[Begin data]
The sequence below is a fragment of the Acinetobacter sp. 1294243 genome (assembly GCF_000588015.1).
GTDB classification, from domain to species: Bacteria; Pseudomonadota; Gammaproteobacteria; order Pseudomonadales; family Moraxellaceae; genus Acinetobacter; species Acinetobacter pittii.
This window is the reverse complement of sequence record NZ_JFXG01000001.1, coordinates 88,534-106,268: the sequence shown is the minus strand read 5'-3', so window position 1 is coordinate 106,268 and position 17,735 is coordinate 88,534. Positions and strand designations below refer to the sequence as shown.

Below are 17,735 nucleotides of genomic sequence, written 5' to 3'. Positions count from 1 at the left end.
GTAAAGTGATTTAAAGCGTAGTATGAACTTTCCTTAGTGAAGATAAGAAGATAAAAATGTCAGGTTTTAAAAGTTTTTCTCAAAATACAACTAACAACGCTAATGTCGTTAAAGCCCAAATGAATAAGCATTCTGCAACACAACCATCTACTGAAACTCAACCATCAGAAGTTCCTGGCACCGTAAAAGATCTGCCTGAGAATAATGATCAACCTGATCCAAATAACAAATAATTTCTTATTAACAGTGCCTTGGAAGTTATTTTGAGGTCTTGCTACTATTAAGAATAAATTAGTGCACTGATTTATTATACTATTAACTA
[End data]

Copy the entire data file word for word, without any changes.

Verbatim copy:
The sequence below is a fragment of the Acinetobacter sp. 1294243 genome (assembly GCF_000588015.1).
GTDB classification, from domain to species: Bacteria; Pseudomonadota; Gammaproteobacteria; order Pseudomonadales; family Moraxellaceae; genus Acinetobacter; species Acinetobacter pittii.
This window is the reverse complement of sequence record NZ_JFXG01000001.1, coordinates 88,534-106,268: the sequence shown is the minus strand read 5'-3', so window position 1 is coordinate 106,268 and position 17,735 is coordinate 88,534. Positions and strand designations below refer to the sequence as shown.

Below are 17,735 nucleotides of genomic sequence, written 5' to 3'. Positions count from 1 at the left end.
GTAAAGTGATTTAAAGCGTAGTATGAACTTTCCTTAGTGAAGATAAGAAGATAAAAATGTCAGGTTTTAAAAGTTTTTCTCAAAATACAACTAACAACGCTAATGTCGTTAAAGCCCAAATGAATAAGCATTCTGCAACACAACCATCTACTGAAACTCAACCATCAGAAGTTCCTGGCACCGTAAAAGATCTGCCTGAGAATAATGATCAACCTGATCCAAATAACAAATAATTTCTTATTAACAGTGCCTTGGAAGTTATTTTGAGGTCTTGCTACTATTAAGAATAAATTAGTGCACTGATTTATTATACTATTAACTA